Alerted to this news by my husband, who reads many marketing books and blogs, I was curious to see what other authors had to say as I begin this arduous task of getting my book into your hands – or computers? I don’t want to waste time with 20th century methods if new ones suit people better. Yet I yearn to hold my own book in my hands and to see it in yours on the metro.

I see that Tim Ferris and Jim Farley still find a place for physical books and the publishing world.
Tim Ferris on How Authors Really Make Money: The Rebirth of Seth Godin and Death of Traditional Publishing
“I find that it helps refine your thinking, just as having the content in a fixed form (print) forces you to consider your writing and editing more seriously than if you could change it willy-nilly like a blog post. There are certainly benefits to the multimedia books on the horizon, but I wouldn’t call them “books”, and I think the bells and whistles of video, hyperlinks, etc. will be used to mask sloppy thinking as often, if not more often, than they will be used to create a more compelling argument or presentation. The wordsmithing and precision of the language will suffer with the crutches of embeddable video, etc. Will they make perfect sense for some books? Absolutely. Will they distract and detract from the flow of the prose, story, or argument in most cases? Absolutely.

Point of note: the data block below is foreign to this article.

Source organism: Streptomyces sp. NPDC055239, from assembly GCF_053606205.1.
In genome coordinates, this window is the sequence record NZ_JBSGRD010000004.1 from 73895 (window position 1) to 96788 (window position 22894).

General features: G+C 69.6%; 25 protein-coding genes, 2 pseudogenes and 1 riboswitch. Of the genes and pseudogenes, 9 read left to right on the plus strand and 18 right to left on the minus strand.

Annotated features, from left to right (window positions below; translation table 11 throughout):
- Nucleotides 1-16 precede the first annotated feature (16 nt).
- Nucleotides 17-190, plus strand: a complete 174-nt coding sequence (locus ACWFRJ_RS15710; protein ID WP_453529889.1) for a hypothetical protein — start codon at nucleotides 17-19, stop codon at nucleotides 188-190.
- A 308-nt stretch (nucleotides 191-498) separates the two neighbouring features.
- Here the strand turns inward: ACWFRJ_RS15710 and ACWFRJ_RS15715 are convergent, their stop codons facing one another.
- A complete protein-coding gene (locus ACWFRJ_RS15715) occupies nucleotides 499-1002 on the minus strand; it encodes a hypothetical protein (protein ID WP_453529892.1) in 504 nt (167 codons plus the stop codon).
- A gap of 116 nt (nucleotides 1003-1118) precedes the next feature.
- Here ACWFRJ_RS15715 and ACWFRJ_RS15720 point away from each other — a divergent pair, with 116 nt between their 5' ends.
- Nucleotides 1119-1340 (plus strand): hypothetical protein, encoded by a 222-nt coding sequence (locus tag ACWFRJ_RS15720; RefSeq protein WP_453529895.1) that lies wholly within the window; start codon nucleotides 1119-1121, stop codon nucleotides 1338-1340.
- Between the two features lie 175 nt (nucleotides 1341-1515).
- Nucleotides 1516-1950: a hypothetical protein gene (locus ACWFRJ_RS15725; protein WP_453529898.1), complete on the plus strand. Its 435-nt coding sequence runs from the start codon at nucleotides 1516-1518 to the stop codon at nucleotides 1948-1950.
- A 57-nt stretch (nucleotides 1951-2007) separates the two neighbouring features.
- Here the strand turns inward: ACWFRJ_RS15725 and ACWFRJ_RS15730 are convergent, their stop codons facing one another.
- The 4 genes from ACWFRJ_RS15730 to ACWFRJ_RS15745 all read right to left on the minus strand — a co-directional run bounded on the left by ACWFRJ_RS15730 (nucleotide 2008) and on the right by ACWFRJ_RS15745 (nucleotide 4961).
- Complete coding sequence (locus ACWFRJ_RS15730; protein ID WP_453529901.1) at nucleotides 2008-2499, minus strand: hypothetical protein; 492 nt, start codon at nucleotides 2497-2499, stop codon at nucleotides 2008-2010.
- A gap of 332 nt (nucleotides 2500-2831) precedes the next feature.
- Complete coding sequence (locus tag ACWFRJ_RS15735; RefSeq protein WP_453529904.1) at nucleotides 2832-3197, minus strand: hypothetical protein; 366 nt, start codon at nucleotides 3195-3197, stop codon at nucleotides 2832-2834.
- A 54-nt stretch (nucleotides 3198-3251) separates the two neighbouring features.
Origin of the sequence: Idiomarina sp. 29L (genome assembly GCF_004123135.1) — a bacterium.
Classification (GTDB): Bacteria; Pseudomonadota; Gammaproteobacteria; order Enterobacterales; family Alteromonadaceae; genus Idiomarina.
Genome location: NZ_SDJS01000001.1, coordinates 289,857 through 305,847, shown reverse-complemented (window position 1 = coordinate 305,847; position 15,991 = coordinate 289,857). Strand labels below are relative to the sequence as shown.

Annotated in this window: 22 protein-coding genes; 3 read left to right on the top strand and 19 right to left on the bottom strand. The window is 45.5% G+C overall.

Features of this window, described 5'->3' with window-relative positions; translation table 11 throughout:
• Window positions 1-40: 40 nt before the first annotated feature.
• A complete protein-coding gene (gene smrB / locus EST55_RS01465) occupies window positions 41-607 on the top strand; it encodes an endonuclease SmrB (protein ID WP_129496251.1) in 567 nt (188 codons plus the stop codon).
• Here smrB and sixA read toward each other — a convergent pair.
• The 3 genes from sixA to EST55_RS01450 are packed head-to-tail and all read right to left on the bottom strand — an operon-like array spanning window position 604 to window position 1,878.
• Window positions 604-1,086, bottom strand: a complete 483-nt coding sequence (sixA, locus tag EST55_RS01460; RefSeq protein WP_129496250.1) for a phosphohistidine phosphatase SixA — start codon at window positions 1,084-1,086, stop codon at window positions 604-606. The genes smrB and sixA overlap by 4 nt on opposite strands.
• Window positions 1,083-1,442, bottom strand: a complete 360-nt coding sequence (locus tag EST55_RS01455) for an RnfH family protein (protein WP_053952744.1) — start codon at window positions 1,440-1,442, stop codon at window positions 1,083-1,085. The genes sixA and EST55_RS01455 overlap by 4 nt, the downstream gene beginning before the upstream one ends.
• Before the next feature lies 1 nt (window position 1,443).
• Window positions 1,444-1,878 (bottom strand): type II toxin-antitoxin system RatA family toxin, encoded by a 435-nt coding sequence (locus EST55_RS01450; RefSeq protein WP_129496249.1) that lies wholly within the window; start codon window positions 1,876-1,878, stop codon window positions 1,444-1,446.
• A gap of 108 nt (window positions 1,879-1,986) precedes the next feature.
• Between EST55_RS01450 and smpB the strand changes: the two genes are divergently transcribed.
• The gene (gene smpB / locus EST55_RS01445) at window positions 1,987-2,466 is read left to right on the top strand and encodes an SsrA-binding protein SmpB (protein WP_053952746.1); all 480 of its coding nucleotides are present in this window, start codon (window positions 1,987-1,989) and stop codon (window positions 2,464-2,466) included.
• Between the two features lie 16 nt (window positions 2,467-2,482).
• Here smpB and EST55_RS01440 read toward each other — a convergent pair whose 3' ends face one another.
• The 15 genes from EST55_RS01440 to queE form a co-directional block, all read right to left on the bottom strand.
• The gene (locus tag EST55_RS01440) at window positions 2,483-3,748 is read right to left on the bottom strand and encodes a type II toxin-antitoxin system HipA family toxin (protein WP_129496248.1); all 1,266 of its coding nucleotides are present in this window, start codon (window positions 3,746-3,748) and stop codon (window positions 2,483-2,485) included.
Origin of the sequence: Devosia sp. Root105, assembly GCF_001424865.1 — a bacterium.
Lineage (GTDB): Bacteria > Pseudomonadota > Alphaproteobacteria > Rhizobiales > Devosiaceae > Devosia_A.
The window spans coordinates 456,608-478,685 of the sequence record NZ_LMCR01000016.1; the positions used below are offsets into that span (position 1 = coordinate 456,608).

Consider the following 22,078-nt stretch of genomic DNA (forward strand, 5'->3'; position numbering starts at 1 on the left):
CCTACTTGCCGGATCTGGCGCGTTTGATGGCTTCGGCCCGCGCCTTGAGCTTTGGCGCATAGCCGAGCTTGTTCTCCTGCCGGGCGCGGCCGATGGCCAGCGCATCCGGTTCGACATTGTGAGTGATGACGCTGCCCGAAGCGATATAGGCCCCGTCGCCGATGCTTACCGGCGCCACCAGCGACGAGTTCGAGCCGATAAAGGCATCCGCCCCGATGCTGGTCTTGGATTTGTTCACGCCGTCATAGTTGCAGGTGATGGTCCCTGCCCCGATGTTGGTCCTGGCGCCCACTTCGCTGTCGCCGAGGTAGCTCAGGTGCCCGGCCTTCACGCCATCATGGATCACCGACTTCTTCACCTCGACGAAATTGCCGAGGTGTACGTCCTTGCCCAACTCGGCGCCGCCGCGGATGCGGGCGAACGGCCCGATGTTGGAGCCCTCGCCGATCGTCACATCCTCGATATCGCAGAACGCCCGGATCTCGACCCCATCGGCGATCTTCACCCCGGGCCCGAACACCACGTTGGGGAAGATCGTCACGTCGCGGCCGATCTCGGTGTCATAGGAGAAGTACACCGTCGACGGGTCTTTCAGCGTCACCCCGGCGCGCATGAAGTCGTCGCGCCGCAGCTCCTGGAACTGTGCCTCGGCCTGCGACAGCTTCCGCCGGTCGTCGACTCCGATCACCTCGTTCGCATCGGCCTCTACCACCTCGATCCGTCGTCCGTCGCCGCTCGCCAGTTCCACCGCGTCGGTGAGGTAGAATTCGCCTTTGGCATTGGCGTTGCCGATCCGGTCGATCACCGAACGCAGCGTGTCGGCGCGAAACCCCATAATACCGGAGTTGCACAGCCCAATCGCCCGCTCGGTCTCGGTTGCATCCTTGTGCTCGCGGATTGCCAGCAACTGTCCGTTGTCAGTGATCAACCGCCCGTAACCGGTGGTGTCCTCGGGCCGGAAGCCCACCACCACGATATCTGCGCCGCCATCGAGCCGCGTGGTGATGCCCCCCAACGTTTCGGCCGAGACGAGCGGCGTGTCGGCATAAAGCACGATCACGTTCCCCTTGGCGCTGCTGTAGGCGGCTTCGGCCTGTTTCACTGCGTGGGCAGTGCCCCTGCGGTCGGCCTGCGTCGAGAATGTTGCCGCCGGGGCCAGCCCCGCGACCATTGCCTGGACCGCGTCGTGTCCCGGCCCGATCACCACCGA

The compelling case for the printed book that resonated with my heart was made by Jim Farley, owner of a bookshop in New Hope, PA. I highly recommend reading Farley’s whole story! It gave me hope and spoke to the heart of how I want to touch people with my book. This process is about much more than “success” or “profit.”

Kindles Aren’t Books
I was twenty, newly tattooed and sobering up. I was running late. The Greyhound bus I boarded in Pittsburgh smelled like old sweat and food. A red-eye, I was going to move through the night, across the open fields of middle-Pennsylvania for a crack of dawn arrival in Philadelphia. There didn’t seem to be an available seat on the bus and the driver was watching me through the rear-view to sit down before he backed out into the steel city night. I scanned the bus, tired, in and out of it, and saw a seat on the aisle three rows from the back. A large black man was in the window seat, more piled there than sitting, a muscular pylon rising out of the fabric. Our eyes met. I didn’t have to look down into his to do it.

“Mind if I sit here?” I asked.

“Only if you’ll talk about Nietzsche,” he said.

I looked at my hands. I was carrying the Viking Portable Nietzsche in my left hand, the cover facing out to the world. Red-eye reading.